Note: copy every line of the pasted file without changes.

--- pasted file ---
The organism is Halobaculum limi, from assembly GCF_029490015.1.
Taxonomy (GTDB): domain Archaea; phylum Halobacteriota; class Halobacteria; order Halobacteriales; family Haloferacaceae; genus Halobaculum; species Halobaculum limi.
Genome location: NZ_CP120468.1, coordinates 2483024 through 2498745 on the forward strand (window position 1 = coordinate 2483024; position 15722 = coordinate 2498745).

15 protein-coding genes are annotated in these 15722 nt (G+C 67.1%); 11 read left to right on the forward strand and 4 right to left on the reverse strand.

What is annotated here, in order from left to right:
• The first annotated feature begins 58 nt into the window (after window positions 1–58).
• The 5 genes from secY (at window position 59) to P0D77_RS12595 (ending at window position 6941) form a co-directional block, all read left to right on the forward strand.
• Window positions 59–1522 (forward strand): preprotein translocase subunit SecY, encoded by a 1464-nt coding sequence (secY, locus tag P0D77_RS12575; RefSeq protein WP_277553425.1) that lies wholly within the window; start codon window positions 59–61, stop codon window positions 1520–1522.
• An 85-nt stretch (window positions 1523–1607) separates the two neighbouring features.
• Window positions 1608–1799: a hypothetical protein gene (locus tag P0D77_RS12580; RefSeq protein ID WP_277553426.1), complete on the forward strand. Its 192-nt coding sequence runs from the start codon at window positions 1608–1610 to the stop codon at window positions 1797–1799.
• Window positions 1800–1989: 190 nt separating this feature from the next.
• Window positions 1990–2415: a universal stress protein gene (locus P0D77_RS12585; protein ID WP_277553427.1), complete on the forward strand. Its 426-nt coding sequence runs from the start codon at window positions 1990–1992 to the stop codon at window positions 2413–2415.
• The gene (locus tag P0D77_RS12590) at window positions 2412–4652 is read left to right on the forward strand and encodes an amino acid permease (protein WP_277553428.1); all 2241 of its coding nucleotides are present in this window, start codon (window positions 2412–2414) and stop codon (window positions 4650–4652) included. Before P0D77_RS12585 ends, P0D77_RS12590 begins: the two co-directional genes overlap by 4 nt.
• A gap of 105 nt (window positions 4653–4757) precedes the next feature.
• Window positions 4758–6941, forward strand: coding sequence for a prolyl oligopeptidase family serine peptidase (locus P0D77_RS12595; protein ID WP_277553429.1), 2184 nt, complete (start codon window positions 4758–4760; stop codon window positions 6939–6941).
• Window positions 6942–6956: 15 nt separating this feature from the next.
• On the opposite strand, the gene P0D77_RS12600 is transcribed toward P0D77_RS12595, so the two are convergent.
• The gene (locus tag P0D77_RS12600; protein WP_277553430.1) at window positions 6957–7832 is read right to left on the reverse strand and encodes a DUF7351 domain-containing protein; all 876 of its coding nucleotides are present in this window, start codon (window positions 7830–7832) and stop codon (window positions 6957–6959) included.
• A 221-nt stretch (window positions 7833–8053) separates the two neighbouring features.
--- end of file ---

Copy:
The organism is Halobaculum limi, from assembly GCF_029490015.1.
Taxonomy (GTDB): domain Archaea; phylum Halobacteriota; class Halobacteria; order Halobacteriales; family Haloferacaceae; genus Halobaculum; species Halobaculum limi.
Genome location: NZ_CP120468.1, coordinates 2483024 through 2498745 on the forward strand (window position 1 = coordinate 2483024; position 15722 = coordinate 2498745).

15 protein-coding genes are annotated in these 15722 nt (G+C 67.1%); 11 read left to right on the forward strand and 4 right to left on the reverse strand.

What is annotated here, in order from left to right:
• The first annotated feature begins 58 nt into the window (after window positions 1–58).
• The 5 genes from secY (at window position 59) to P0D77_RS12595 (ending at window position 6941) form a co-directional block, all read left to right on the forward strand.
• Window positions 59–1522 (forward strand): preprotein translocase subunit SecY, encoded by a 1464-nt coding sequence (secY, locus tag P0D77_RS12575; RefSeq protein WP_277553425.1) that lies wholly within the window; start codon window positions 59–61, stop codon window positions 1520–1522.
• An 85-nt stretch (window positions 1523–1607) separates the two neighbouring features.
• Window positions 1608–1799: a hypothetical protein gene (locus tag P0D77_RS12580; RefSeq protein ID WP_277553426.1), complete on the forward strand. Its 192-nt coding sequence runs from the start codon at window positions 1608–1610 to the stop codon at window positions 1797–1799.
• Window positions 1800–1989: 190 nt separating this feature from the next.
• Window positions 1990–2415: a universal stress protein gene (locus P0D77_RS12585; protein ID WP_277553427.1), complete on the forward strand. Its 426-nt coding sequence runs from the start codon at window positions 1990–1992 to the stop codon at window positions 2413–2415.
• The gene (locus tag P0D77_RS12590) at window positions 2412–4652 is read left to right on the forward strand and encodes an amino acid permease (protein WP_277553428.1); all 2241 of its coding nucleotides are present in this window, start codon (window positions 2412–2414) and stop codon (window positions 4650–4652) included. Before P0D77_RS12585 ends, P0D77_RS12590 begins: the two co-directional genes overlap by 4 nt.
• A gap of 105 nt (window positions 4653–4757) precedes the next feature.
• Window positions 4758–6941, forward strand: coding sequence for a prolyl oligopeptidase family serine peptidase (locus P0D77_RS12595; protein ID WP_277553429.1), 2184 nt, complete (start codon window positions 4758–4760; stop codon window positions 6939–6941).
• Window positions 6942–6956: 15 nt separating this feature from the next.
• On the opposite strand, the gene P0D77_RS12600 is transcribed toward P0D77_RS12595, so the two are convergent.
• The gene (locus tag P0D77_RS12600; protein WP_277553430.1) at window positions 6957–7832 is read right to left on the reverse strand and encodes a DUF7351 domain-containing protein; all 876 of its coding nucleotides are present in this window, start codon (window positions 7830–7832) and stop codon (window positions 6957–6959) included.
• A 221-nt stretch (window positions 7833–8053) separates the two neighbouring features.